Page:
Ilse Schmidt-Zimmermann is a group and adult psychotherapist, a child and adolescent specialist and author of chapter on “The Spectrum of Body Psychotherapeutic Practices and Interventions”. Studied sociology, psychology and education in Frankfurt am Main, Psychotherapist, child and adolescent psychotherapist, was from 1999 to 2002 President of the European Association for Body Psychotherapy (EABP). Education background: Unitive Body Psychotherapy, gestalt therapy, group analytic and psychodynamic therapy as well as further developments in bioenergetics, Biosynthesis, and the Formative Psychology of Stanley Keleman. She is head of the German training program in Unitive Body Psychotherapy and lecturer, supervisor and therapist for teaching psychodynamic psychotherapy.

Post-modern Challenges to Embodiment and Human Vitality: A View from the Street and the Therapy Room – Gustl Marlock

A fundamental difficulty that exists in Western philosophy, epistemology, and science: the various aspects of what it is to be human—body, mind, and soul—have been abstracted and separated theoretically and practically for such a long time that it becomes both intellectually and linguistically hard to grasp and formulate them as interdependent aspects of a unified, functioning whole. Additionally, the therapeutic discourse itself is profoundly conditioned by its historical and social context. What was and is judged to be therapeutically meaningful and correct—and even the practical success of particular approaches—depends upon the respective social and cultural contexts within which therapy is practiced and understood, as well as misunderstood. This talk will look at some of the historical and contemporary forces impinging on a “unitive” experience.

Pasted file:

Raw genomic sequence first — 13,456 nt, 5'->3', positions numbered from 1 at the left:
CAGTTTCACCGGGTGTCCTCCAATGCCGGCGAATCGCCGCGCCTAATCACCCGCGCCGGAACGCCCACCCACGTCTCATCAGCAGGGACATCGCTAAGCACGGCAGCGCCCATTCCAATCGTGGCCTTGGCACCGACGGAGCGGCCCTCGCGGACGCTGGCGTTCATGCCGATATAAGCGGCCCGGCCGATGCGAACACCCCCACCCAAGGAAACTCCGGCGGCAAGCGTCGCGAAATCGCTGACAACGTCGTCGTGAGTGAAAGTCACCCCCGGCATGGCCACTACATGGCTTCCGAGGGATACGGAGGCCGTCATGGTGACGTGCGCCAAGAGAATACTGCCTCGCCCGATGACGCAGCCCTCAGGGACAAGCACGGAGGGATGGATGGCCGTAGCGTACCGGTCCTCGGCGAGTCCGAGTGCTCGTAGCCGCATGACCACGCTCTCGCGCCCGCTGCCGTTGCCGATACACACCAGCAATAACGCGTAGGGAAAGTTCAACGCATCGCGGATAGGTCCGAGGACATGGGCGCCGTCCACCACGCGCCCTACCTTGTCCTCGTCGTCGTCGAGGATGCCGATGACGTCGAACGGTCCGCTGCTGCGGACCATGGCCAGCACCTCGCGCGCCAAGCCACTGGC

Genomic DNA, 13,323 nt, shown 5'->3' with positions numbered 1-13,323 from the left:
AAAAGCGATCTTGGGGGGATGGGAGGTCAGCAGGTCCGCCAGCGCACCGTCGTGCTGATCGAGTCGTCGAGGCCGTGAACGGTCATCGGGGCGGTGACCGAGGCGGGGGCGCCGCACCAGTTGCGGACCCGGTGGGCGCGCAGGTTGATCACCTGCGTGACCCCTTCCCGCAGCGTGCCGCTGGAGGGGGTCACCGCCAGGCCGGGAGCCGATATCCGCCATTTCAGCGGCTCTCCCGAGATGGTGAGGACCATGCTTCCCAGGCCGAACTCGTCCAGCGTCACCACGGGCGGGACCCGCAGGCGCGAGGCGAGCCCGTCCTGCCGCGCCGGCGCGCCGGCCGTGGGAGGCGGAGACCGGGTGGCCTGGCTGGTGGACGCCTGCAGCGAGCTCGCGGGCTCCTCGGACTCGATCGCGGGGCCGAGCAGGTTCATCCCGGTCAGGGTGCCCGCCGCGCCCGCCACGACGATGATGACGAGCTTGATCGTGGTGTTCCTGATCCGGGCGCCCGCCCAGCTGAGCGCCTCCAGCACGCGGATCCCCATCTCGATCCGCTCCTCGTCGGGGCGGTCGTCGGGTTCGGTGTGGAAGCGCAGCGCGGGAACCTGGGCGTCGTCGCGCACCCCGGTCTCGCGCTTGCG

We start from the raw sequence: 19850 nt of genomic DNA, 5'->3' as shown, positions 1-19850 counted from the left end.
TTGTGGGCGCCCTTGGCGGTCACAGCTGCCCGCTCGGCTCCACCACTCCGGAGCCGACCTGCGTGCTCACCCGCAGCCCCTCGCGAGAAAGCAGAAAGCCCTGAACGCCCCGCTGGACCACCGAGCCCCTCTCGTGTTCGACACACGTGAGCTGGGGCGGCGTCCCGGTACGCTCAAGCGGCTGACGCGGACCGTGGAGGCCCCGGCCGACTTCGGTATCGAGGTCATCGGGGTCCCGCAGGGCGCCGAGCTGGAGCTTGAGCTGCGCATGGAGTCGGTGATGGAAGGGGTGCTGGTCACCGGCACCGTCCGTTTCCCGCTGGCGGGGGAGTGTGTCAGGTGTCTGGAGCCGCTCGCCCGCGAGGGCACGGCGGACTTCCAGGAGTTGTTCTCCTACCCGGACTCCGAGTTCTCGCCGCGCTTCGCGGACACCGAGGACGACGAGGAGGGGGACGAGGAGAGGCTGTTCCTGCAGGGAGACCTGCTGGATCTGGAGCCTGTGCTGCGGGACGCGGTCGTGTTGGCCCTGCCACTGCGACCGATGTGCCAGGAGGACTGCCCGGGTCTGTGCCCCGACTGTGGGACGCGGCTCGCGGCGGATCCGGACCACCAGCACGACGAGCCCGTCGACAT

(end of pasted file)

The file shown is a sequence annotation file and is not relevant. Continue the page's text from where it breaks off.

Gustl Marlock MA is co-editor, creator, and author of Handbook chapters “Body Psychotherapy as a Major Tradition of Modern Depth Psychology” and “Sensory Self-Reflexivity: Therapeutic Action in Body Psychotherapy”. Gustl is co-director of the Center for Integrative Psychotherapy and Humanistic Psychology in Frankfurt. Dipl. Paed. Psychotherapist, child and adolescent psychotherapist with more than 30 years of clinical experience combined with a far-reaching knowledge of the different therapeutic cultures and dialects. He is head of German education in the Unitive Body Psychotherapy School, lecturer and supervisor for university based psychotherapy graduate training. Gustl frequently speaks publically and professionally from a Critical Theory perspective on pop cultural life and issues in mainstream psychology and body psychotherapy. Gustl will give some background to the Handbook saga, present his perspective on post-modern challenges to embodiment and human vitality, and offer critical cultural insight as a therapist, trainer and social observer.